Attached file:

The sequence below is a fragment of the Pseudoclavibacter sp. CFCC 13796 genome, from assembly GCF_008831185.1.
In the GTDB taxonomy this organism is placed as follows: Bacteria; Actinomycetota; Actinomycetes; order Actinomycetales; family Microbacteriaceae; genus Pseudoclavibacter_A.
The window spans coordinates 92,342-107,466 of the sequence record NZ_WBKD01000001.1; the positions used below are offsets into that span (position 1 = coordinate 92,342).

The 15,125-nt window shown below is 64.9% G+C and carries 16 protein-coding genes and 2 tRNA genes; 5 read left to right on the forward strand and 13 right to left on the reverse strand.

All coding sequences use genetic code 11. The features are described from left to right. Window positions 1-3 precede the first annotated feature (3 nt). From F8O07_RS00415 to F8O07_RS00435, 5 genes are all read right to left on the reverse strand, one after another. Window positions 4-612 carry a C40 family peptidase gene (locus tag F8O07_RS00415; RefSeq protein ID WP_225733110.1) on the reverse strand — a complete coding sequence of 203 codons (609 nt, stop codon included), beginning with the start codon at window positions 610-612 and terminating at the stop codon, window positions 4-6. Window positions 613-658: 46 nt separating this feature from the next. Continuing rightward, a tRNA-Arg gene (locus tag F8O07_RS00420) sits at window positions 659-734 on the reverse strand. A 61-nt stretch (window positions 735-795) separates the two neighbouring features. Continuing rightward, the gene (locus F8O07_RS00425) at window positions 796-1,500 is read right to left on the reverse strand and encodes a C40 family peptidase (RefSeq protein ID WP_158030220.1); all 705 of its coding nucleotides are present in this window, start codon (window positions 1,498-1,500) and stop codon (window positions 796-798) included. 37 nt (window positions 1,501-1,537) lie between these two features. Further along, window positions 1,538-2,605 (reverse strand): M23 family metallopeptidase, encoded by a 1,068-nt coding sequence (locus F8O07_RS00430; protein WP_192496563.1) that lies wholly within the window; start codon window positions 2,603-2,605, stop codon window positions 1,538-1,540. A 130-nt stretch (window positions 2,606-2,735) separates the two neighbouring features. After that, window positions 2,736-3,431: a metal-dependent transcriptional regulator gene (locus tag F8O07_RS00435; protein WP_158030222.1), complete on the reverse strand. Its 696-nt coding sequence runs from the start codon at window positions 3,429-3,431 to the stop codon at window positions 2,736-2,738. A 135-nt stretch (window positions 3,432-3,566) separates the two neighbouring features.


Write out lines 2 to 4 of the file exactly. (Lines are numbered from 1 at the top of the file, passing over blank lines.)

In the GTDB taxonomy this organism is placed as follows: Bacteria; Actinomycetota; Actinomycetes; order Actinomycetales; family Microbacteriaceae; genus Pseudoclavibacter_A.
The window spans coordinates 92,342-107,466 of the sequence record NZ_WBKD01000001.1; the positions used below are offsets into that span (position 1 = coordinate 92,342).

The 15,125-nt window shown below is 64.9% G+C and carries 16 protein-coding genes and 2 tRNA genes; 5 read left to right on the forward strand and 13 right to left on the reverse strand.